UPDATE: At 7:30 p.m. this evening, the National Hurricane Center named the disturbance AL91, tropical storm Emily. Emily, with maximum winds of 40 mph, is 350 miles southeast of San Juan, Puerto Rico, moving west at 17 mph. A variety of tropical storm watches and warnings are in effect for parts of the Leeward Islands, the U.S. Virgin Islands, Puerto Rico, and Hispaniola.
From earlier: A strong tropical low –identified as AL91- is chugging along west-northwestward at 15 mph across the Atlantic Ocean. It is not yet a tropical depression since it does not exhibit a closed low-level circulation. However, the National Hurricane Center gives it 90 percent chance of becoming a depression or named storm, which would be Emily - later today or tomorrow.
Conditions surrounding AL91 are generally favorable for development right now. But a large swath of dry desert-like air at about 10,000 feet sits just to its north (in the darker regions of the satellite picture above) that could eventually interfere with any development. Regardless, some of the intensity forecasts for this fledgling system suggest intensification to hurricane strength by the weekend.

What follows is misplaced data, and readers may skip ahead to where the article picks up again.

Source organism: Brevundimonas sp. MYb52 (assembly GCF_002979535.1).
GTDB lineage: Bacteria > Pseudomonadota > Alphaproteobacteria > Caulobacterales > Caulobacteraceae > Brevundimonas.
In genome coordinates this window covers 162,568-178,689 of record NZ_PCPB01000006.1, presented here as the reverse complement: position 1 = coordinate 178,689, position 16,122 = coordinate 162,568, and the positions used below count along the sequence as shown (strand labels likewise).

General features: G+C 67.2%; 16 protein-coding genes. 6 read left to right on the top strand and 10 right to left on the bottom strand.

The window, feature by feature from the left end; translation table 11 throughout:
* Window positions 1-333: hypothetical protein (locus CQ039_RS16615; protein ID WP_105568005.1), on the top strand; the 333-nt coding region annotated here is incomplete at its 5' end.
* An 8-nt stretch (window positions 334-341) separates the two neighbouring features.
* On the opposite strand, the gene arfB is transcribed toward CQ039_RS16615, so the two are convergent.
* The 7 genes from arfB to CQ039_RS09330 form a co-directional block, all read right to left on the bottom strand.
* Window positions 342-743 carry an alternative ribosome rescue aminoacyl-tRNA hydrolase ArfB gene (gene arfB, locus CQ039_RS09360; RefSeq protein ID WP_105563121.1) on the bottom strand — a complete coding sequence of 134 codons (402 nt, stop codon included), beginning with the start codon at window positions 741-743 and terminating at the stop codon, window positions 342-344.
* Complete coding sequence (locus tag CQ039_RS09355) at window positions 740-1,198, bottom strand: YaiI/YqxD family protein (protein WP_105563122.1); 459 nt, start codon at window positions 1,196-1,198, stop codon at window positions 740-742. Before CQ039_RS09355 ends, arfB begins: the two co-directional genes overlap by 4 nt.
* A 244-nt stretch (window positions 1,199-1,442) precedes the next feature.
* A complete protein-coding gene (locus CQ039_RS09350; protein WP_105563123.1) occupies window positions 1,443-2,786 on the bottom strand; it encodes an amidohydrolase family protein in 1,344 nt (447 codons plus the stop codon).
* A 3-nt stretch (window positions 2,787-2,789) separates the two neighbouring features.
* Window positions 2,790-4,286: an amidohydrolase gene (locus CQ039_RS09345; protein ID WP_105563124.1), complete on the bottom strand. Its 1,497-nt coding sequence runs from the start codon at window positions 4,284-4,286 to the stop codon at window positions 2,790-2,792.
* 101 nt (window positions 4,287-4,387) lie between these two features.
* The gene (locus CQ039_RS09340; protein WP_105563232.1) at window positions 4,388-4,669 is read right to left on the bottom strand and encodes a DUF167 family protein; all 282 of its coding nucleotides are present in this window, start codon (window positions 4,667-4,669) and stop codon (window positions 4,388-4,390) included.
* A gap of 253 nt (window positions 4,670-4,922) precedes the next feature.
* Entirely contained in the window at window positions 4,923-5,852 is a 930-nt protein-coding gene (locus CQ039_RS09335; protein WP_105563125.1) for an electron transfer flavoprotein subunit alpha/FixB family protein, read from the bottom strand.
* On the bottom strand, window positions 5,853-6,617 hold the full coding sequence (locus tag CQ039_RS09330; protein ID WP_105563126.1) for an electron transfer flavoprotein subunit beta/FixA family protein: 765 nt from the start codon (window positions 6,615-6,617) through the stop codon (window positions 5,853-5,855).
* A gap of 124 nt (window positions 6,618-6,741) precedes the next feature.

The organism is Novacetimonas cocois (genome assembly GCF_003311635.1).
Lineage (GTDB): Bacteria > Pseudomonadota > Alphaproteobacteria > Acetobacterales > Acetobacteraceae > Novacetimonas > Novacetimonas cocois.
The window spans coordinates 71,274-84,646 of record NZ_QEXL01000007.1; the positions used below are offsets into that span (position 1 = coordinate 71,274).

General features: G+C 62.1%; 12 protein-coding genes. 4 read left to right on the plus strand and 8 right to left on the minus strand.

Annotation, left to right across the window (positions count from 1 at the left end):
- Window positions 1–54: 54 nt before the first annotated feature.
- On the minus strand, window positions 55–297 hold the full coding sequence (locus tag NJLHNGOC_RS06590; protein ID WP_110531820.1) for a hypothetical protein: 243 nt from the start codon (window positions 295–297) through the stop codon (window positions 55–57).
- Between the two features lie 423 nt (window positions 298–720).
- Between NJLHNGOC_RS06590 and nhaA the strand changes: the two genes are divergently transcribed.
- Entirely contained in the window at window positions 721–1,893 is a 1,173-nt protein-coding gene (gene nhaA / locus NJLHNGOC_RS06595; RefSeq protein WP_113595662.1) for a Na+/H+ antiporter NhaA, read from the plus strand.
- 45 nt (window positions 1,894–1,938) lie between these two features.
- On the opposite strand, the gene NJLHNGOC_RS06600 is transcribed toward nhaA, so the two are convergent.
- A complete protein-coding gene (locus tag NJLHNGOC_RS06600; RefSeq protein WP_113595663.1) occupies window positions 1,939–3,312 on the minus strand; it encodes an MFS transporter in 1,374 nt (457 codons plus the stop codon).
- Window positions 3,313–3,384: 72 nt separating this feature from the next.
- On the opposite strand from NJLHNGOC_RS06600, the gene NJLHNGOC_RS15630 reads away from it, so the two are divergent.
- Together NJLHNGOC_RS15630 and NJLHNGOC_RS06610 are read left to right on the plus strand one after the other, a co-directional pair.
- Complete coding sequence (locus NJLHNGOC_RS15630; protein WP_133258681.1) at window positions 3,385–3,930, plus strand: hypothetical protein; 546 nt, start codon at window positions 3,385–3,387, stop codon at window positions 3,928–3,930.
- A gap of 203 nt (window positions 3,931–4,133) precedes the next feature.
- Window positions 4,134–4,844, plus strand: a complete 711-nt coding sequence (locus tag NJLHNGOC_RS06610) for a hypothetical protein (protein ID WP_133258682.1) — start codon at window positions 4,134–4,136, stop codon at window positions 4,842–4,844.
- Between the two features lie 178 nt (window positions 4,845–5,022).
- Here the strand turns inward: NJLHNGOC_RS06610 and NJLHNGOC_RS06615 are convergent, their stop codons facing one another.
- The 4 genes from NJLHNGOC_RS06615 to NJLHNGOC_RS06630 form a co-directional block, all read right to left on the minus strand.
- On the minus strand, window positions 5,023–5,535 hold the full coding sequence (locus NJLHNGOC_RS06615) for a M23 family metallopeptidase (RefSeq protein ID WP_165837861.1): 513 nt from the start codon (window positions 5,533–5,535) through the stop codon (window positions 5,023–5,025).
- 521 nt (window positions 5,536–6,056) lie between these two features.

Its expected motion for the next few days basically points toward the Southeast U.S. Most of the forecast tracks include a gradual turn northward prior to reaching 80°W longitude.
However, earlier signs from the global weather models that it will curve northeastward and miss the U.S. entirely are becoming less clear. Recent model trends instead move AL91 on a more westward course.
The good news is that some of the features that could direct AL91 out to sea are already in place. The upper-level ridge associated with this summer’s ferocious heat spells … which during much of last week was locked in over the Southeast … has moved back westward over the Southern Plains in recent days (see red H above). In tandem with this repositioning, an upper trough is now established over the East Coast (see blue L above).
This pattern, as it stands right now, would likely deflect an approaching storm away from our shores. However, it’s not yet clear if the southern tip of this trough (outlined in gray) will remain close enough to the coast long enough to generate a steering flow from the southwest away from North America in five days when AL91 is expected to be near the Bahamas.
Unfortunately, there are plausible ways in which recurvature doesn’t unfold as some models (and their ensemble members) still advertise. Some of these outcomes depend on how strong AL91 gets, because the effectiveness of the steering flow is dependent on the intensity of the tropical cyclone itself. For example, a weaker-than-expected system might slide underneath these upper level features, follow the easterly trades instead, and take a more westward course toward Florida or points further south.
The good news is that the westward trends in the model tracks take AL91 progressively nearer to the Antilles Island chain. Interaction with the larger land masses of Puerto Rico, Hispaniola, and/or Cuba could irreversibly devastate its circulation, which in turn, could drastically reduce any threat posed by an encounter with AL91.